Today, I came across an interesting article (since posting, the original post has been taken offline) where the author described how an attacker could manipulate the permissions on extended attributes to create persistence once they have compromised an Active Directory domain. Read the article for a great breakdown of the attack, but here’s a quick summary.
An attacker compromised Domain Admin privileges within Active Directory and wants to make sure they create some backdoors in case they lose the account they’ve compromised.
The attacker creates backdoors through Active Directory permissions. In Huy’s article, he explains how this can be used to enable resetting of passwords as well as the DCSync attack. Beyond that, we know AD permissions can be used to open up DCShadow. In any case, the attacker makes a permission change to create a backdoor, but they don’t want somebody to discover they’ve made this change. How can they hide it? That’s where the extended attribute permissions come in.
Within Active Directory, in the configuration naming context (CN=Configuration,DC=domain,DC=local) there are objects which represent the different extended rights you can apply when assigning a permission. In the post, the author modifies the CN=User-Force-Change-Password object to place a Deny ACL on Everyone. As a result, no one can see the actual extended rights, so when they go to view the permissions on an object, they cannot tell that anybody has been granted that right (even though they have).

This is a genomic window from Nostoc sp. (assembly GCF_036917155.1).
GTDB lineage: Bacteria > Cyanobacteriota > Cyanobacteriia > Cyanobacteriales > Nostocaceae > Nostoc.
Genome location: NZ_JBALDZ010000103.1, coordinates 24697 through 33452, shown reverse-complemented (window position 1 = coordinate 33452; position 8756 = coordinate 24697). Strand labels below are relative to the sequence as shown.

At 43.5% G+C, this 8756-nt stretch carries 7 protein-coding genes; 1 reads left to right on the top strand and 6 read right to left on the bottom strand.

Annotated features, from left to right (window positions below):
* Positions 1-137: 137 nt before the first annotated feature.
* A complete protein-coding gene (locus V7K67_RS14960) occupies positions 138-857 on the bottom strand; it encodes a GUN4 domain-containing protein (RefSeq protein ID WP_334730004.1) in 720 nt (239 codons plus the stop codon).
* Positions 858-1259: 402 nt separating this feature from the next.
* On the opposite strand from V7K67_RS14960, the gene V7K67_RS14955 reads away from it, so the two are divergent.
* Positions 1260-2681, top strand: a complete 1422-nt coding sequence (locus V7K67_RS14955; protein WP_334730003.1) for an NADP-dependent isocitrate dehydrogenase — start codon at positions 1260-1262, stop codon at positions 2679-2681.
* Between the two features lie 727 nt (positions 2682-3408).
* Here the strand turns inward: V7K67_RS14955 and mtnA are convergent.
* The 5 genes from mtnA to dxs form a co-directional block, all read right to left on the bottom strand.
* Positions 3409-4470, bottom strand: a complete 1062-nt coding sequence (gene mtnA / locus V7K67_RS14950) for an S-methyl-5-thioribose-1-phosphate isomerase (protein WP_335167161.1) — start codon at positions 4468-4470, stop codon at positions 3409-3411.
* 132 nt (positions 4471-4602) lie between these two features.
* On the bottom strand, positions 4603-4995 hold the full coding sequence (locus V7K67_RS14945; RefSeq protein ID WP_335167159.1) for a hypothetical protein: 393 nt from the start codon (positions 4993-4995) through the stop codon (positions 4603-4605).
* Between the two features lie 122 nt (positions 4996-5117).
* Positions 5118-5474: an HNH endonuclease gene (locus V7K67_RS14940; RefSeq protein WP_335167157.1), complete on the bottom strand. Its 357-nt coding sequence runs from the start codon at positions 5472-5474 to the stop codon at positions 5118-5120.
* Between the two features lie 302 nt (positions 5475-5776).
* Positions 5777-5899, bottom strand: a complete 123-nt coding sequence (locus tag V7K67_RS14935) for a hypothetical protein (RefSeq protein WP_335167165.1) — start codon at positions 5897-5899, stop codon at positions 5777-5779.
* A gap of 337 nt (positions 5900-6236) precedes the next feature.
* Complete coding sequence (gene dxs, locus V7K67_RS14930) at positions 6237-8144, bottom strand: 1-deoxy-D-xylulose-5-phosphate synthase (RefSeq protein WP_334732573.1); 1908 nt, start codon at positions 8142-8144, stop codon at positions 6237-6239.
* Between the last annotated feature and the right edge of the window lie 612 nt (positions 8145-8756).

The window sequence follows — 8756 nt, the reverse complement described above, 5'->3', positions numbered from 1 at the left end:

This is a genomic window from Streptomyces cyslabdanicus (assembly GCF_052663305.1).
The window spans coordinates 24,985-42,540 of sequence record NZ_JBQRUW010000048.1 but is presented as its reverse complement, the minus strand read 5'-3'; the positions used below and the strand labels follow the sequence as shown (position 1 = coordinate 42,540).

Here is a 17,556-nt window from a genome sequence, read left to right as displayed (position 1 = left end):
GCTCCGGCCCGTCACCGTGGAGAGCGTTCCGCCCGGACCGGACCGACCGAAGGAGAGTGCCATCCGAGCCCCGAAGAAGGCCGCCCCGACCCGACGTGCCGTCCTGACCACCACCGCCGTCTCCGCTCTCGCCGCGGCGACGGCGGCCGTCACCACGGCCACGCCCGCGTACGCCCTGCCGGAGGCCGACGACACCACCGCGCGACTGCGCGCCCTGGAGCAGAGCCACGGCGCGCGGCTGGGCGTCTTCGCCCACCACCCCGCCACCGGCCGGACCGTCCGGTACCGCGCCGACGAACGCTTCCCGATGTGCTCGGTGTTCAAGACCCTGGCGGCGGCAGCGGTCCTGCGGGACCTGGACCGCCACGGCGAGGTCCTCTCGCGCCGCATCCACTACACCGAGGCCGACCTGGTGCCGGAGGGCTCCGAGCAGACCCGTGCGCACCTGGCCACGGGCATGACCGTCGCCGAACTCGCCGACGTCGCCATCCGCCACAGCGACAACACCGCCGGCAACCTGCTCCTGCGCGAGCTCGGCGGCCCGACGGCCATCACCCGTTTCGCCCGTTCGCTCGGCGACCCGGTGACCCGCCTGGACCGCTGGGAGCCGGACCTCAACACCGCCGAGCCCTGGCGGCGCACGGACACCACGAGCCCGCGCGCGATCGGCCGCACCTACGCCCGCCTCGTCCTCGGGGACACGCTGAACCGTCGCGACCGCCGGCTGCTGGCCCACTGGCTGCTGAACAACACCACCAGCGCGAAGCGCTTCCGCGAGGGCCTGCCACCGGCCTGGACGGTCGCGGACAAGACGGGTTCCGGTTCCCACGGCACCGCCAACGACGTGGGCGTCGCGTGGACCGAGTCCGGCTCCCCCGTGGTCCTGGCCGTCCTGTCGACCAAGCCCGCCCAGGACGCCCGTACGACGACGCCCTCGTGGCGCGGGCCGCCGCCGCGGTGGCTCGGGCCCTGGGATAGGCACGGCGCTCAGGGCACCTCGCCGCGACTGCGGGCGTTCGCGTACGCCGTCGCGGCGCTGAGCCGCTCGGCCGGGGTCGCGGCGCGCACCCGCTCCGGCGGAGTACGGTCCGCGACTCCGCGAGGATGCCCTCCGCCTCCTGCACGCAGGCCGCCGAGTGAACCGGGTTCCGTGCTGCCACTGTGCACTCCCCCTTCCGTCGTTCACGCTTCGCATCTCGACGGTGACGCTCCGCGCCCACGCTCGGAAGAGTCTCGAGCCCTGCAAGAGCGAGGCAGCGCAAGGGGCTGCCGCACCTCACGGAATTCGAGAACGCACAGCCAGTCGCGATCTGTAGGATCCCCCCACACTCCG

So, that’s the gist of the attack (again read the post for full details). This is definitely something I had never thought of before and once I read it, I was curious to try it out in my labs and also see if this is an area StealthINTERCEPT could help prevent with its blocking policies.
With StealthINTERCEPT, it was pretty straightforward to block this attack. Building an Active Directory Lockdown policy, I selected the Extended Rights container and blocked all operations.
I decided it would be safer to block all users (even Domain Admins) from performing this attack since the premise of this attack is achieving persistence once you’ve already compromised a Domain Admin account.
Next, I selected the specific attribute I wanted to block access to. In this case, we want to prevent changes to the SACL, so I chose the nTSecurityDescriptor attribute:
And that’s it! Now we have a rule that will block all users (even administrators) from changing permissions on anything in the Extended Rights container.
After that was in place, I attempted to make a change such as the one outlined in the blog post. As expected, even though I was a Domain Admin, my access was denied.
I also got an alert from StealthINTERCEPT in real-time letting me know about the blocked attempt. StealthDEFEND is also able to monitor for this activity and surface this as a threat to trigger the appropriate threat response.
Jeff Warren is Stealthbits’ General Manager of Products. Jeff has held multiple roles within the Technical Product Management group since joining the organization in 2010, initially building Stealthbits’ SharePoint management offerings before shifting focus to the organization’s Data Access Governance solution portfolio as a whole. Before joining Stealthbits – now part of Netwrix, Jeff was a Software Engineer at Wall Street Network, a solutions provider specializing in GIS software and custom SharePoint development.
With deep knowledge and experience in technology, product and project management, Jeff and his teams are responsible for designing and delivering Stealthbits’ high quality, innovative solutions.
Jeff holds a Bachelor of Science degree in Information Systems from the University of Delaware.
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